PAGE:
Are there any trees with which you have a special connection, and which you have photographed over a longer period of time?
Yes. The willow tree that I tended for 12 or 13 years, at the bottom of my garden beside Lake Holsvatnet near Molde in Norway. I photographed that tree in every condition: snow, wind, rain and summer sunshine; and on every format – from 10×8 to 35mm. And I did return to photograph ancient olive trees in Spain twice over two years: in one case because I was unhappy with the composition; in another case because I wanted better light.

Why did you choose black and white, and which cameras did you work with?
My focus was on drawing out the forms, the shapes of trees in the landscape. Colour would not have helped. I’ve been working with a Leica since my first M3 in the 1970s. Throughout my time at National Geographic I worked with M6s. In this book I worked almost entirely with my M7 and my MP. Only a few pictures were taken with an old bellows Mamiya 6 or other cameras.

How would you describe the relationship of your nature and landscape photographs to your photo-journalistic work?
The larger distinction is less the subject: people versus landscape, more the level of subjectivity I have been able to bring to work I have done while unencumbered with commissions or assignments. So you could say that the relationship between wholly authored work and work where there are specific expectations, can been seen in the difference between, say, the National Geographic commissions that I was doing in the 1990s and the books or articles that I have published in the 2000s: in both periods I produced landscapes and photo-journalistic work.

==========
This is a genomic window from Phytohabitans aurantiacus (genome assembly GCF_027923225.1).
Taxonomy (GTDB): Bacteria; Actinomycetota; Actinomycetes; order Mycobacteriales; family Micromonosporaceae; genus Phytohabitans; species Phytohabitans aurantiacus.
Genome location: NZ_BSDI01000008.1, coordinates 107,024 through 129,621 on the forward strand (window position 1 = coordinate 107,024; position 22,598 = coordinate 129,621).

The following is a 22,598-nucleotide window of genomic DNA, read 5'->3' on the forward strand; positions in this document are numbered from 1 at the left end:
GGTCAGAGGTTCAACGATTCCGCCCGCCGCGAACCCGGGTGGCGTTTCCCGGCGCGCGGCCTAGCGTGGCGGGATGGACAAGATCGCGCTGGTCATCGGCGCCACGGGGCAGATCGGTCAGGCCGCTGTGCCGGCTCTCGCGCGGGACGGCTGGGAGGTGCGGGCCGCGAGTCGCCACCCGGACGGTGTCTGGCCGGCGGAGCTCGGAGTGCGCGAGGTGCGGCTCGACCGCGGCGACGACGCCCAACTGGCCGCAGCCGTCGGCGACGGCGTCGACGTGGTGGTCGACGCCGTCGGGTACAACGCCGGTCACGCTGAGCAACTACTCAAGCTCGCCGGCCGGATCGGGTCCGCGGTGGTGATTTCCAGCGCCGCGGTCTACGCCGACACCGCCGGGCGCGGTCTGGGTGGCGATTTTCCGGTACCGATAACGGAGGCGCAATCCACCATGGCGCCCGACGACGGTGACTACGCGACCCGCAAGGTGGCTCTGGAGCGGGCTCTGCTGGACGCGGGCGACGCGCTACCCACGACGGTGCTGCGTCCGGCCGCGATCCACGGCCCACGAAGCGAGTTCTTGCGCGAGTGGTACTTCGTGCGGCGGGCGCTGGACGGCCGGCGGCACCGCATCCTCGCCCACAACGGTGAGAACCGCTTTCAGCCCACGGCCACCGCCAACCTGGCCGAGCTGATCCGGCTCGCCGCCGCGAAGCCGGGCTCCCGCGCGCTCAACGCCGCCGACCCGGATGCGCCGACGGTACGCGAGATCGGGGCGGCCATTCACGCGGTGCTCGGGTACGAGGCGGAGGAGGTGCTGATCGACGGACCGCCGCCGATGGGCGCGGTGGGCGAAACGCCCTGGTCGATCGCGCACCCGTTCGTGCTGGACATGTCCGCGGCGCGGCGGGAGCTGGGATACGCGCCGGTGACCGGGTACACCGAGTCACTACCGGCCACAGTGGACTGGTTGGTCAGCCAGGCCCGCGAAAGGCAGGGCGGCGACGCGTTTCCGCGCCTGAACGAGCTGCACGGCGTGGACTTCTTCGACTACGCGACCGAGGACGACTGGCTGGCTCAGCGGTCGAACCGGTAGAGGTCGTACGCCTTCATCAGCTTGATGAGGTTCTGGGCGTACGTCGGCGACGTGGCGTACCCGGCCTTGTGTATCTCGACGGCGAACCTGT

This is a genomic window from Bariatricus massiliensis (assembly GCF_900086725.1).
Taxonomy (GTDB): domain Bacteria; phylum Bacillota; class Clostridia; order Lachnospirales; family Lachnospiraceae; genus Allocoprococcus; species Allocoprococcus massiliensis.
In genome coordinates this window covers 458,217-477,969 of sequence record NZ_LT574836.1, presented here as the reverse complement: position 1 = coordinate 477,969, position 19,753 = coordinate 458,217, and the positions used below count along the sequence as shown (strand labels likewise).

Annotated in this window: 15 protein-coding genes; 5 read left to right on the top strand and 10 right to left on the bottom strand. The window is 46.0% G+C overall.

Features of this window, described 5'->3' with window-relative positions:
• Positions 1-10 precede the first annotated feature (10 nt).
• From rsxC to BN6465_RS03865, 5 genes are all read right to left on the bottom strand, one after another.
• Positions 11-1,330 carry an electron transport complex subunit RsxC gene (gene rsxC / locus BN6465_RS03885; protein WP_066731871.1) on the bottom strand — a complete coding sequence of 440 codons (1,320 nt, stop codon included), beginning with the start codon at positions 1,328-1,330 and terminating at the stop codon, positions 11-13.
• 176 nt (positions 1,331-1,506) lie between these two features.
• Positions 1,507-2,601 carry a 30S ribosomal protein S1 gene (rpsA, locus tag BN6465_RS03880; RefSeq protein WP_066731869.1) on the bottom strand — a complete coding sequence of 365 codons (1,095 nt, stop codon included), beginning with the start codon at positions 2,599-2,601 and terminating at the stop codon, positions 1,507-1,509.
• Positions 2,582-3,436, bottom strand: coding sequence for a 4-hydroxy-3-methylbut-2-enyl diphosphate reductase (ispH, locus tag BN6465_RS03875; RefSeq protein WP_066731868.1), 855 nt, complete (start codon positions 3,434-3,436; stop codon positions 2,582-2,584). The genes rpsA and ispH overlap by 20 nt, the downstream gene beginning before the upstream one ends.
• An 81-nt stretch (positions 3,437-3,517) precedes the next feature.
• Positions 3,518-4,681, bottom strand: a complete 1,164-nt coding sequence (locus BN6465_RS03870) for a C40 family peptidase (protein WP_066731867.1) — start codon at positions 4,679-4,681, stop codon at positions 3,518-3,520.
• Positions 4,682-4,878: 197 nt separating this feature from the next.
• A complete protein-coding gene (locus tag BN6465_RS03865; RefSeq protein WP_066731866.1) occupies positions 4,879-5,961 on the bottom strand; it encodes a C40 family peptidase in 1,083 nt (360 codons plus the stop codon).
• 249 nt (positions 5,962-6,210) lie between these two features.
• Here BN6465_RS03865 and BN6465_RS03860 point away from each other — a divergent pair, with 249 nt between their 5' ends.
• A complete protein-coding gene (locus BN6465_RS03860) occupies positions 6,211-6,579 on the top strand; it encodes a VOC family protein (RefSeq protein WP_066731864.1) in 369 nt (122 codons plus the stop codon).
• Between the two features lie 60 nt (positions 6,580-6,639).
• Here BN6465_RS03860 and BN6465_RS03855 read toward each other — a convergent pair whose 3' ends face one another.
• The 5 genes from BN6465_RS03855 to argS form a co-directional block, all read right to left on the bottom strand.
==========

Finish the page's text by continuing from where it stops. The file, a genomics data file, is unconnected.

In addition to your work as a photographer, you studied Geography and earned your doctorate in that subject. What was it about this discipline that particularly interested you?
I enjoyed the appeal of in-depth research – the time and space to digest ideas and to think.

Stuart Franklin was born in London, UK, in 1956 and lives in Norway. His work combines a direct documentary-style with a strong personal vision. He has photographed some of the most important media events of the 21st century, produced many excellent personal projects and published numerous books. In 1989, he took his highly acclaimed photographs of Tiananmen Square in Beijing, where a demonstration for freedom ended in a massacre. Between 1990 and 2008, he photographed about twenty reportages for National Geographic magazine. During this time, Stuart decided to pursue a better theoretical understanding of some of the issues he confronted, and began studying Geography in 1995, graduating with a PhD from Oxford University. In 2016, Franklin was awarded a professorship in Documentary Photography. Franklin joined Magnum Photos in 1985 and has been a full member since 1989, serving as the agency’s elected president from 2006 to 2009. Find out more about his work on the website of Magnum Photos and his Instagram channel.

The photo book Traces, with essays by David Nash and Martin Barnes, was published by Dewi Lewis.